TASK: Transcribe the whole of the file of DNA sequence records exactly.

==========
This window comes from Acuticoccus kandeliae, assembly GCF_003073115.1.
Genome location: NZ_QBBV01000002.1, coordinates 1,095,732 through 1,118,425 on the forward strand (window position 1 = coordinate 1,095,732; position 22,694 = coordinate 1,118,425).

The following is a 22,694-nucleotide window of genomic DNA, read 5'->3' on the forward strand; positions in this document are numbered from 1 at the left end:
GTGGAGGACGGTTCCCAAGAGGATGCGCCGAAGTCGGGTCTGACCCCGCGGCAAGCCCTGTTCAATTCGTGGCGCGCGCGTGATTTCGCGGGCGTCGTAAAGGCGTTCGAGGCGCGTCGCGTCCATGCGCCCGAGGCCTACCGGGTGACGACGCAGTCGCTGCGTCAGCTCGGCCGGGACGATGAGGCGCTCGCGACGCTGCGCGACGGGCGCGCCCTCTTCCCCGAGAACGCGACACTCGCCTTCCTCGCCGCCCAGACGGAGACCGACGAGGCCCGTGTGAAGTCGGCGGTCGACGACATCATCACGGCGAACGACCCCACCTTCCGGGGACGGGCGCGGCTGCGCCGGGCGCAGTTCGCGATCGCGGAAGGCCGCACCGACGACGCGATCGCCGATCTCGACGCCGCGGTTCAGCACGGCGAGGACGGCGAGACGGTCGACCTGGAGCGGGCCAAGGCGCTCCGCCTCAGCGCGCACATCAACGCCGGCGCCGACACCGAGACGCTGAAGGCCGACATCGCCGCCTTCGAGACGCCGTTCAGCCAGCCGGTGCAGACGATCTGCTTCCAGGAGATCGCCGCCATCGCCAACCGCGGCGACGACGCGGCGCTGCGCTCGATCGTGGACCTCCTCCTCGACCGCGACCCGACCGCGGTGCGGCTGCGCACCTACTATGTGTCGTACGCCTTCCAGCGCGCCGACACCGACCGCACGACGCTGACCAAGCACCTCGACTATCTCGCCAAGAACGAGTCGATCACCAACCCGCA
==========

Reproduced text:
This window comes from Acuticoccus kandeliae, assembly GCF_003073115.1.
Genome location: NZ_QBBV01000002.1, coordinates 1,095,732 through 1,118,425 on the forward strand (window position 1 = coordinate 1,095,732; position 22,694 = coordinate 1,118,425).

The following is a 22,694-nucleotide window of genomic DNA, read 5'->3' on the forward strand; positions in this document are numbered from 1 at the left end:
GTGGAGGACGGTTCCCAAGAGGATGCGCCGAAGTCGGGTCTGACCCCGCGGCAAGCCCTGTTCAATTCGTGGCGCGCGCGTGATTTCGCGGGCGTCGTAAAGGCGTTCGAGGCGCGTCGCGTCCATGCGCCCGAGGCCTACCGGGTGACGACGCAGTCGCTGCGTCAGCTCGGCCGGGACGATGAGGCGCTCGCGACGCTGCGCGACGGGCGCGCCCTCTTCCCCGAGAACGCGACACTCGCCTTCCTCGCCGCCCAGACGGAGACCGACGAGGCCCGTGTGAAGTCGGCGGTCGACGACATCATCACGGCGAACGACCCCACCTTCCGGGGACGGGCGCGGCTGCGCCGGGCGCAGTTCGCGATCGCGGAAGGCCGCACCGACGACGCGATCGCCGATCTCGACGCCGCGGTTCAGCACGGCGAGGACGGCGAGACGGTCGACCTGGAGCGGGCCAAGGCGCTCCGCCTCAGCGCGCACATCAACGCCGGCGCCGACACCGAGACGCTGAAGGCCGACATCGCCGCCTTCGAGACGCCGTTCAGCCAGCCGGTGCAGACGATCTGCTTCCAGGAGATCGCCGCCATCGCCAACCGCGGCGACGACGCGGCGCTGCGCTCGATCGTGGACCTCCTCCTCGACCGCGACCCGACCGCGGTGCGGCTGCGCACCTACTATGTGTCGTACGCCTTCCAGCGCGCCGACACCGACCGCACGACGCTGACCAAGCACCTCGACTATCTCGCCAAGAACGAGTCGATCACCAACCCGCA